There’s a big, beautiful, American flag displayed in downtown Custer. It came to be through tragedy, and it flies proudly over our small town, thanks to the dedication of young hearts, passionate citizens and dedicated American Veterans. It symbolizes the blood and tears that have been shed for our country. It represents families and individuals who have made unthinkable sacrifices. And it reminds us to honor our Veterans and support our troops. It stands for a way of life.
In our humble town, the flag represents all the above and more. Not only a symbol of American pride, but community pride. And for most, a true symbol of gratitude.
Shortly after 9-11, when America was still in shock and feeling broken, patriotism was at all-time high. Our small, South Dakota town mourned the loss of life, and worked to overcome feelings of helplessness. That fall, I sat in a meeting with fellow chamber of commerce employees and board members and brainstormed. What could we, a township of less than two-thousand people, do to show love and support for our country?
We knew it had to be bigger than a one-time event or celebration. It had to be a valued, year-round presence. Something that would still hold meaning in future years. By the end of that meeting, the Custer Flag Project was born and we were about to prove that big things can happen in small towns.
It was decided that a sizable flagpole would be installed at the end of Fifth Street in the heart of downtown. There, it would be visible to all who enter and travel through Custer.
As the project came to life, our vision got bigger. In addition to the downtown flag, we proposed the installation of light pole banners and dozens of smaller American flags to display along our two main thoroughfares.
But small towns operate on small budgets and towering flagpoles and street banners don’t come cheap. The city nor the chamber had money available to fund the project. It would take the efforts and generosity of the entire community to bring this vision to life.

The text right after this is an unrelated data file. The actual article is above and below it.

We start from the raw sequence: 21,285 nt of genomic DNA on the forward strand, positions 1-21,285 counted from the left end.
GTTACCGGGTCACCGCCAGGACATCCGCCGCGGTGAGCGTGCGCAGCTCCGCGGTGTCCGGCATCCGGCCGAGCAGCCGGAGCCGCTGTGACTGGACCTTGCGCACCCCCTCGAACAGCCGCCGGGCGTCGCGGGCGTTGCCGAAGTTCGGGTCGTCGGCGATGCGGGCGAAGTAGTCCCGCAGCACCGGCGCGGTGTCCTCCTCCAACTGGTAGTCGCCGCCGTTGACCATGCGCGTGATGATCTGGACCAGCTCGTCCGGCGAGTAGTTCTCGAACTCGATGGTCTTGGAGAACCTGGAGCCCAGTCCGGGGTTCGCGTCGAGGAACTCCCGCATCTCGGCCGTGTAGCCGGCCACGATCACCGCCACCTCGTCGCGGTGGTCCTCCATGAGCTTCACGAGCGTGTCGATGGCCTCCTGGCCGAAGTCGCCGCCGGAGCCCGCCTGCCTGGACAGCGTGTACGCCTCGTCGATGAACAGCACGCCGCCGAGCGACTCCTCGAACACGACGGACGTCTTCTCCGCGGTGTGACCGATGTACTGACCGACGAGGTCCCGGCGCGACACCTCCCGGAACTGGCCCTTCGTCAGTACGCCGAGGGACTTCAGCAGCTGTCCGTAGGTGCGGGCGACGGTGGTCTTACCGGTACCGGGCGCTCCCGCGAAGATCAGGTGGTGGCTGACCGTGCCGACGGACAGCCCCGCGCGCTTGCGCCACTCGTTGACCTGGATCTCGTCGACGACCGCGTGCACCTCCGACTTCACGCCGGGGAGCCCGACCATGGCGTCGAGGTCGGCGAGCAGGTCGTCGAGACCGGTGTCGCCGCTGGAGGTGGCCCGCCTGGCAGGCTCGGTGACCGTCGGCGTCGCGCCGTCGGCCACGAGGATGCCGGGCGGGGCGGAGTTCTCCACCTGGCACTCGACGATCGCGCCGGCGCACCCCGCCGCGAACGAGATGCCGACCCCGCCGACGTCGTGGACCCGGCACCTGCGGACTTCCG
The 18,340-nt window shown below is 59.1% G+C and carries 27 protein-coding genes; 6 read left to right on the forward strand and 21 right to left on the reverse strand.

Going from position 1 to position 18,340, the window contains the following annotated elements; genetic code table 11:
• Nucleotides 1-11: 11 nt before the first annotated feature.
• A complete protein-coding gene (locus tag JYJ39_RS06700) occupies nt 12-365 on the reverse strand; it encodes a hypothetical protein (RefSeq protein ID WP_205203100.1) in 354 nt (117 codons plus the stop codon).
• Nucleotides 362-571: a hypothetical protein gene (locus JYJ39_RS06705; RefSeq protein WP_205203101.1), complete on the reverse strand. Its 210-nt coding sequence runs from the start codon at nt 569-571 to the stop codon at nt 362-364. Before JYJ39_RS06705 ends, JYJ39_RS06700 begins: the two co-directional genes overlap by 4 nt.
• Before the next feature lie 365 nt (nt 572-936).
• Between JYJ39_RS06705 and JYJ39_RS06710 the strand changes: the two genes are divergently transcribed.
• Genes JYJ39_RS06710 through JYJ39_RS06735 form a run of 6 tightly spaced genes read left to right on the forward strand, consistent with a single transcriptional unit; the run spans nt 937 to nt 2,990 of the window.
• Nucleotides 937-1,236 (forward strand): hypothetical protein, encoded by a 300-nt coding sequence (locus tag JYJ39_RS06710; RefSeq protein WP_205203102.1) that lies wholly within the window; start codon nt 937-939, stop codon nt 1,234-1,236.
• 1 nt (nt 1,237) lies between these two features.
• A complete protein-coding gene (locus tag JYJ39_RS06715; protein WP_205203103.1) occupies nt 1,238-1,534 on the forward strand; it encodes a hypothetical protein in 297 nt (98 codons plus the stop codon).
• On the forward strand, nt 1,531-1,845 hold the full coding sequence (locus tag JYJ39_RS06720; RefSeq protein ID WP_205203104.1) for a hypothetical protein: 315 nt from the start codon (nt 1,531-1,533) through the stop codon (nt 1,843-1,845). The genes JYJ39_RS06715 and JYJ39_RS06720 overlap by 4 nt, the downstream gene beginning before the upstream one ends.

Some say, it takes a village to raise a child. For us, it would take a village to raise a flag.
We reached out and asked for help, and people gave what they could. Local businesses made generous contributions and encouraged fellow merchants to do the same. Custer residents followed suit, and we began to receive donations in the mail. Some envelopes contained an anonymous five-dollar bill, others, checks written for significant amounts. And without hesitation, our veterans offered their support. Members of the American Legion and the local VFW stepped in and took charge of finding and purchasing an impressive twelve by eighteen foot, American flag. This, along with dozens of smaller flags that would be displayed throughout town.
Within a few months, we had nearly reached our financial goal. We asked the people of Custer to give, and they had happily opened their hearts and checkbooks.
By April 1st, an effort had been made to involve every member of our community. Almost. A small group of individuals had been left out. When we contacted the elementary school principal to see if he was on board with encouraging the kids to participate in our fundraiser by way of a penny drive, we received a resounding “Absolutely. When can we start?” And so, the giving continued.